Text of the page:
September '20

Issue link: https://nbm.uberflip.com/i/1281821

Contents of this Issue


Page 29 of 172

rv-pro.com September 2020 • RV PRO • 27 only 19 in the early 2000s – where he became knowledgeable as to how an RV is built. "Our name, Diversified, fits us well – we work on a whole range of different RVs," he says, adding that 90 percent of the company's repair jobs are insurance work and extended warranty. The shop maintains its own parts department, which was expanded with the new facility for shipping, receiving and storage for often-used parts. It carries up to $1 million in inventory with stock and moving parts for jobs. Repair parts, however, can become scarce – especially when an RV is a few years old and within models, Cataldo says. "With Winnebago, if you're lucky, you might be able to get a part through the aftermarket, but a lot (of manufacturers) don't have them." The shop's solution is to fabricate its own parts when neces- sary, which is often. "Our fabrication department really helps to speed up repairs. Getting parts is probably our biggest challenge," Danny Wolfe says. During the Great Recession, many weaker RV manufacturers went out of business, and subsequently, parts for those units became difficult to source. Compartment doors, for example, must often be crafted. "One manufacturer has been in and out of business so many times since 2008 that they've used various blueprints," Cataldo says. "It becomes nearly impossible to find a door replacement. There can be a one-digit difference in a part's VIN for the same exact model RV, but we're able to fabricate them in-house – it's The shop's production manager and parts manager helm collision-repair operations. C M Y CM MY CY CMY K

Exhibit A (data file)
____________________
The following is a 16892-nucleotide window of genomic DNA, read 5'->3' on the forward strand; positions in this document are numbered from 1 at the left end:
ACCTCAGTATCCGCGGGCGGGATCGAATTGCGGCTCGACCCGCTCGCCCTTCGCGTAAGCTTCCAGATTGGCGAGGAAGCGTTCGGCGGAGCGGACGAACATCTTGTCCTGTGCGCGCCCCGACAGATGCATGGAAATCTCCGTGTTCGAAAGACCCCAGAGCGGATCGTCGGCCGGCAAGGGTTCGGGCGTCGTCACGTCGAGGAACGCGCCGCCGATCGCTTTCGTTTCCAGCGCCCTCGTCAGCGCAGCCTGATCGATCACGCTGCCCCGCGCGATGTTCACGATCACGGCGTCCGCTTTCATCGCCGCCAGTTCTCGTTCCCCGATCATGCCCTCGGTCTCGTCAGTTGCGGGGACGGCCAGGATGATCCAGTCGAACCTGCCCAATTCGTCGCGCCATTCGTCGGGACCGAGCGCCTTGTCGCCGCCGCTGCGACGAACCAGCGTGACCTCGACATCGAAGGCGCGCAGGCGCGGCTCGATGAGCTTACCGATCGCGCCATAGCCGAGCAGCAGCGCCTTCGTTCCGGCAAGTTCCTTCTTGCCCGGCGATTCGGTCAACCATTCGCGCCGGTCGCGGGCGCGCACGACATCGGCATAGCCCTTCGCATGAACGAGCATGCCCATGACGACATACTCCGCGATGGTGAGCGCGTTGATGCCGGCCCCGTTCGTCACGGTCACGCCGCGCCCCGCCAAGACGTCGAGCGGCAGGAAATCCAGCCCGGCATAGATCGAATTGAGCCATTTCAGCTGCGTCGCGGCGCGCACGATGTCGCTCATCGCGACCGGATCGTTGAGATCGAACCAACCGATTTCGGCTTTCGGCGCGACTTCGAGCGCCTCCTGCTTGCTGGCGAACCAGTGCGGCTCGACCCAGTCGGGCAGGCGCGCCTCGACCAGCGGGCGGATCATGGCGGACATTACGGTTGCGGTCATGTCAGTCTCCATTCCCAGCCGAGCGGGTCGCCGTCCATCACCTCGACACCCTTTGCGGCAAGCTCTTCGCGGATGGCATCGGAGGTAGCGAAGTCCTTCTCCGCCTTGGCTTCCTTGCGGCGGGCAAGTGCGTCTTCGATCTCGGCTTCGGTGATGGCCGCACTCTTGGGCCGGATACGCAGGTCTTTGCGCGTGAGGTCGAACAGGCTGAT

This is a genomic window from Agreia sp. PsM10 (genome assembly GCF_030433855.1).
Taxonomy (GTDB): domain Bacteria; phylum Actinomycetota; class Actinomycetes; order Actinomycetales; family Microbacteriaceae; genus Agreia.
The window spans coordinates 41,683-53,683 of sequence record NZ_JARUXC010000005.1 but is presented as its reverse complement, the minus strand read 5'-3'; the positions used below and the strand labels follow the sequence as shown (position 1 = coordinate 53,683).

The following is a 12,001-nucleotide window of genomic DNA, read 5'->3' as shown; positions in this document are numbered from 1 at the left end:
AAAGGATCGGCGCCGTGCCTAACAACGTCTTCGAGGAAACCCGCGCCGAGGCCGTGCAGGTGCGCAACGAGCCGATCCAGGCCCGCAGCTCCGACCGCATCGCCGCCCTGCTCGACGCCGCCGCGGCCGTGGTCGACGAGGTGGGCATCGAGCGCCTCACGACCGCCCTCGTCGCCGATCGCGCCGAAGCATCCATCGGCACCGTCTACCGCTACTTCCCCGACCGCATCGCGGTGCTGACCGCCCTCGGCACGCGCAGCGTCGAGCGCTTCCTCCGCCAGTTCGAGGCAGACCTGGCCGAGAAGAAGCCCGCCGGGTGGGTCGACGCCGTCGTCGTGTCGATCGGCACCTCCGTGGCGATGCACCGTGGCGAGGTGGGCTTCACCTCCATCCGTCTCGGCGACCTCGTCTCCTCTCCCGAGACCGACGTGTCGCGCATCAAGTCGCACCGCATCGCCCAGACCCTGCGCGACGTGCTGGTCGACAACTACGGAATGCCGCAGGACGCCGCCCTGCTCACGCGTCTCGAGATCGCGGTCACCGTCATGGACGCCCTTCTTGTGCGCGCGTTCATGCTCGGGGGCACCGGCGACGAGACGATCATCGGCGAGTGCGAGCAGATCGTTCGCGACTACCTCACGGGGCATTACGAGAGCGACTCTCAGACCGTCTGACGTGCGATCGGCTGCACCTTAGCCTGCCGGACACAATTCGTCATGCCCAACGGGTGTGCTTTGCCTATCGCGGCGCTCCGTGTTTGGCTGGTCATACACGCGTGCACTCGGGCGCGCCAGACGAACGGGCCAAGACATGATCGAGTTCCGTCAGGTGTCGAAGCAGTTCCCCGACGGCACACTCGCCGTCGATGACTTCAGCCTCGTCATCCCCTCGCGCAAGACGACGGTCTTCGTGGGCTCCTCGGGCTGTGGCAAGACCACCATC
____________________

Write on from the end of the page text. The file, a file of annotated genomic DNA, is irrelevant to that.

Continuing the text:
Articles in this issue

Links on this page

view archives of RV PRO - September '20